After 3 Years of Living with Used Batteries, We Finally Get New Ones!

Our new agm batteries, neatly installedWell, there they are, our nice new bank of Dynasty DCS-100L AGM batteries. They are sold under the Iterstate Battery label but are manufactured by C&D Technologies Dynasty Division. If you're wondering what got us to finally spend money for new batteries, after getting free ones for the last 3 on!

About early July we began to have problems with our bank of recycled Dynasty High Rate Series batteries. They'd work fine for a day of heavy loads and not sun but without a full recharge they would crash very quickly on the third day, regardless of how careful we were. Now this is the sort of thing that happens with free recycled batteries, they have a limited life span and I'm always on the lookout for weak or underperforming batteries. But this particular incident somehow spurred us to thinking that maybe it was time to finally plunk down the cash for new batteries.

I'll be gone from home more over the next couple of years and while I'm here I don't mind babysitting the batteries (I like getting them for free, what can I say...) but it is a bit much to expect Maggie to do that. She isn't as well-versed in battery babysitting as I am and she is not inclined to want to deal with rewiring a battery bank or unwiring a series pair or two. Besides, if batteries had to be moved from the bank they weigh 100 pounds each and have no handles, and she definitely doesn't want to mess with that.

Plus there will be times when we are both gone and leaving that sort of maintenance item to a housesitter is not a good idea. So, after three years of living on free batteries I decided to get new ones. I talked to the folks at C&D (very nice, very helpful) and the engineer I talked to said that the High Rate Series I had been using was probably not the ideal (certainly not new) for the kind of system I run. Basically it boiled down to the fact that the High Rate AGMs were not designed for lots of cycles and so would not last as long in my system, even with shallow cycling.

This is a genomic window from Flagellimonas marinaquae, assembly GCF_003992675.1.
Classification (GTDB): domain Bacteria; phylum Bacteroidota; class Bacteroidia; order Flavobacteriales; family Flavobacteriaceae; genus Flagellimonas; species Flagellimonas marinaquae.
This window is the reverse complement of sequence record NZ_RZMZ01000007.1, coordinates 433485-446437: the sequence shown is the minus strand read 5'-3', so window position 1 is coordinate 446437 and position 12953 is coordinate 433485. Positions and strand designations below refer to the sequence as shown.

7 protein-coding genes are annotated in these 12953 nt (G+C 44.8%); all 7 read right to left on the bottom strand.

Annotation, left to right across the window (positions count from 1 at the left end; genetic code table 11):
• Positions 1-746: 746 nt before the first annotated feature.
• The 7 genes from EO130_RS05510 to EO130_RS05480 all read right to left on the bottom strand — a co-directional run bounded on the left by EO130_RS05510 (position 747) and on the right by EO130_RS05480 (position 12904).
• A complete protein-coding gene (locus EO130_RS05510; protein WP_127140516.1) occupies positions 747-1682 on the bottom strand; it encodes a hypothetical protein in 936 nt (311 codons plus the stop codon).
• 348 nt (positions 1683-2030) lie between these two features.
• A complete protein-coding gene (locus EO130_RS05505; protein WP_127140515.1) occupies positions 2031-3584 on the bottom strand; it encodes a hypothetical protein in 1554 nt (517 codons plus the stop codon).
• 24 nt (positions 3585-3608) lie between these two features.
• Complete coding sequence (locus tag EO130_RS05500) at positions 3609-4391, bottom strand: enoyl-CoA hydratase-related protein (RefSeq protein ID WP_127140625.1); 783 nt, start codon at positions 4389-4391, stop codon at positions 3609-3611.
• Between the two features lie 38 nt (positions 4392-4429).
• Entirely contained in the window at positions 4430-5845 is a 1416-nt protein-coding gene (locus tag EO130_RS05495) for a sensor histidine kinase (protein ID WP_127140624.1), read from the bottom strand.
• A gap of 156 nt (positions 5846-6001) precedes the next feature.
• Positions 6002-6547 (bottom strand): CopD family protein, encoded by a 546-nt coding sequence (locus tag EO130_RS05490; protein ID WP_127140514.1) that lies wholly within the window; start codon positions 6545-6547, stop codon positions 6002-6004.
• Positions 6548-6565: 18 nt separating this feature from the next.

That is good because I really wasn't going to pay the price for new High Rate batteries, they are really pricey, so I asked him what he would recommend in terms of an AGM battery for my kind of installation. He suggested their DCS-100L series, a 100 amphour 12-volt battery most commonly used in wheelchairs. They are rated for 1000 deep cycles (80% DOD) and would, in his estimation, be good for at least 3000-4000 cycles at 20-30% DOD, which is my average usage. That works out to well over 10 years. The trouble was he could only quote me the manufacturer's list price, which is always high (I won't repeat it here) and suggest that I call their outlets in Colorado for specific pricing.

I was almost turned off by his price but decided to call Interstate Battery in the Springs anyway, and I'm glad I did. I managed to get a bank of 24 DCS-100L AGM batteries from them for $100.95 each. This is more than a comparable flooded cell battery but less than a comparable Concorde AGM battery (one you commonly see on Solar websites for sale). So for around $2500 I got myself years of peace of mind.

Do I mind having used the recycled batteries? Not at all. It was more work but less money and gave us 3 years of service before we made the upgrade, so it was a worthwhile effort. But now we are in good shape for the future, I can travel knowing Maggie won't have power problems she can't deal with and we have a battery bank with excellent capacity (1200 amphours) and excellent health. Oh, they're also under warranty and they weigh in at 69 pounds with handles, so they are far easier to move around, if need be, and I'm sure not getting any younger!

Here is a closeup of the buss bar arrangement and a shot (below) of the battery box all closed up and ready to go. Notice that the wiring is even neater than before, for some reason it was far easier to route the wired from the existing system than to install them initially (I have no idea why), plus the batteries are shorter (same footprint) than the others so there is more wiring room above the batteries on each shelf.

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Thomas W. Elliot